What is permaculture, and why would I take the Permaculture Design Course?
If you aren’t familiar with permaculture, please check out this page discussing permaculture. Second, permaculture design and practice supports you in your journey to become more resilient in a rapidly changing world. It connects you more with you home, your community, and the natural world. You will also save money on food, water, and energy while making your home more beautiful and healthier. All of this adds up to a better quality of life and deeper, richer connections with the world around you. Finally, completing the permaculture design course (PDC) admits you into a network of brilliant people actively expanding permaculture around the planet.
The internationally-recognized, 72-hour Permaculture Design Certificate (PDC) course yields the Permaculture Design Certificate. The course serves as an introduction to permaculture design, which opens the door to further practice, work and advanced education.
The Bloomington Course and its Culture
The Bloomington Weekend Permaculture Design Course has been organized by Rhonda Baird with support from her mentors and co-teachers, Peter Bane and Keith Johnson since 2006. Over the years, the course has been offered at the Quaker Meeting House, the Unitarian Universalist Congregation, and Harmony School. Beginning in 2016, the course resides with the Center for Sustainable Living, which is becoming a resource for permaculture design education for the region.
With many years and decades of teaching and design experience, this teaching team offers one of the best foundational courses. Two of the teaching team members are involved in the Permaculture Institute of North America and the fledgling, regional Great Rivers and Lakes Permaculture Institute. Beyond the core material offered in the course, students have the explore designs done by the teachers as well as supportive practices such as Nature Connection skills. This course will use time in the classroom to delve deeply into design as well as offering additional field trips to see sites and projects in development.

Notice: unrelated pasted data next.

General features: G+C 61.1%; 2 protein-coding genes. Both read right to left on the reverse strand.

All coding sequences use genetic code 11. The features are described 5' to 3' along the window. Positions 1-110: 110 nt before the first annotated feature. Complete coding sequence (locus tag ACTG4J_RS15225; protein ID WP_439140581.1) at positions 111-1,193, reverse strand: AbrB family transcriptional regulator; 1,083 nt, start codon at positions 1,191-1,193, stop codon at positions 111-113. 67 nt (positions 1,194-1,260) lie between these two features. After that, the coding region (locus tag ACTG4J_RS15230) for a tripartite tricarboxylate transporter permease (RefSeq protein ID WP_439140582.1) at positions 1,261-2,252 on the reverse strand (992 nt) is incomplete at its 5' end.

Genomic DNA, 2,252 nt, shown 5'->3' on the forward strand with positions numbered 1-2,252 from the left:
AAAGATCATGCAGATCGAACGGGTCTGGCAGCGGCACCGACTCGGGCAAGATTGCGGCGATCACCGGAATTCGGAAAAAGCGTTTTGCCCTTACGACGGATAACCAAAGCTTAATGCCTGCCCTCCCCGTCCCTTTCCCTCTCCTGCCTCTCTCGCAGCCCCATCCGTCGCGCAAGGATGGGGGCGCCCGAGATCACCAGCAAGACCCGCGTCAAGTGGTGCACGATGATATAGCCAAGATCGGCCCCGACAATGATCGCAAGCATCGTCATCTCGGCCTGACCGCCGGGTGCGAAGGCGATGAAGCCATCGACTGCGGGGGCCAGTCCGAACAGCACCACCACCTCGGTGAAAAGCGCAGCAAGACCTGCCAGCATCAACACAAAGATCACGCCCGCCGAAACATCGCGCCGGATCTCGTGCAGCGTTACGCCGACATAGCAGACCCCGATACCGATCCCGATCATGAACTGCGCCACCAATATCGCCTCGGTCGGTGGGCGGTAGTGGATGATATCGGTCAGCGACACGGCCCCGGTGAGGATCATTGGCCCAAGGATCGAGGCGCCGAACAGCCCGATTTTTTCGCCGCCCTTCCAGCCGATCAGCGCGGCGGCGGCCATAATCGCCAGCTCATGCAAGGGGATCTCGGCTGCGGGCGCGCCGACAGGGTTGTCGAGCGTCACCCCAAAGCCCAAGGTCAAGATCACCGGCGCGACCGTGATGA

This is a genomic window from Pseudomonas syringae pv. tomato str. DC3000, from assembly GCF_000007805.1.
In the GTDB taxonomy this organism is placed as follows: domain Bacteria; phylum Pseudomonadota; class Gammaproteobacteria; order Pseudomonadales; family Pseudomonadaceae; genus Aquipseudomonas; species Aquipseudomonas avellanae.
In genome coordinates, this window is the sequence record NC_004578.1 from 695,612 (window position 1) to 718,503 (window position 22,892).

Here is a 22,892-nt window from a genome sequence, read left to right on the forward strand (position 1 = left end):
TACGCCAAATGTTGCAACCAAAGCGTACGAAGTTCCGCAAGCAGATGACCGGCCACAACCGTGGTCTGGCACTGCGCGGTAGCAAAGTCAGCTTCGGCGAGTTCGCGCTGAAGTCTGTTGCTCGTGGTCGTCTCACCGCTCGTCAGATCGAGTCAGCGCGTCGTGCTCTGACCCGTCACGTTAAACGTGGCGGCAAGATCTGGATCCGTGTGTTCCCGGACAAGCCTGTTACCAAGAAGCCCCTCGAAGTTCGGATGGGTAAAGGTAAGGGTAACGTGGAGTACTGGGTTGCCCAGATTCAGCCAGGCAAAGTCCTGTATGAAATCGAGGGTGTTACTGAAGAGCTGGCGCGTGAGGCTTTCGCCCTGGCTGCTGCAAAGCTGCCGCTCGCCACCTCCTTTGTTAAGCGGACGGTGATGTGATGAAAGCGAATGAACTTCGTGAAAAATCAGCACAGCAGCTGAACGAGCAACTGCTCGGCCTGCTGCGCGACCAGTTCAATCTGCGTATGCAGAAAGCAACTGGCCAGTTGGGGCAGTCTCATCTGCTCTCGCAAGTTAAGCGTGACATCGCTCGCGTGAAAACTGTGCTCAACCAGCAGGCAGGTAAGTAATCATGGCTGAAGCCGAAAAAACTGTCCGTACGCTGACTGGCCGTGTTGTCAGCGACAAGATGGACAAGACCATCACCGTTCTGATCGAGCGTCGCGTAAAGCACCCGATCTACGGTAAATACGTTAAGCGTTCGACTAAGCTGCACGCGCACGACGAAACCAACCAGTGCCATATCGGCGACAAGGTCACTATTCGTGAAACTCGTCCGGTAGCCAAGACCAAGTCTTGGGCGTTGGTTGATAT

Topics covered will include:
Permaculture Ethics and Principles; Patterns and Pattern Language; Design Process; Water Management; Soil Building and Earth Working; Garden Design; Natural Building; Waste and Bioremediation; Appropriate Technology; Economics; Invisible Structures; Community Building; Design for Catastrophe; and Villages.
Dates: February 5-7, 19-20; March 4-6, 25-27; April 8-9, April 29-May 1
Facilitators: Rhonda Baird, Peter Bane, Keith Johnson, and several guests…
Cost: $1,250; registration requires $250 non-refundable deposit. This covers tuition and Saturday lunches. Limited work-trade available.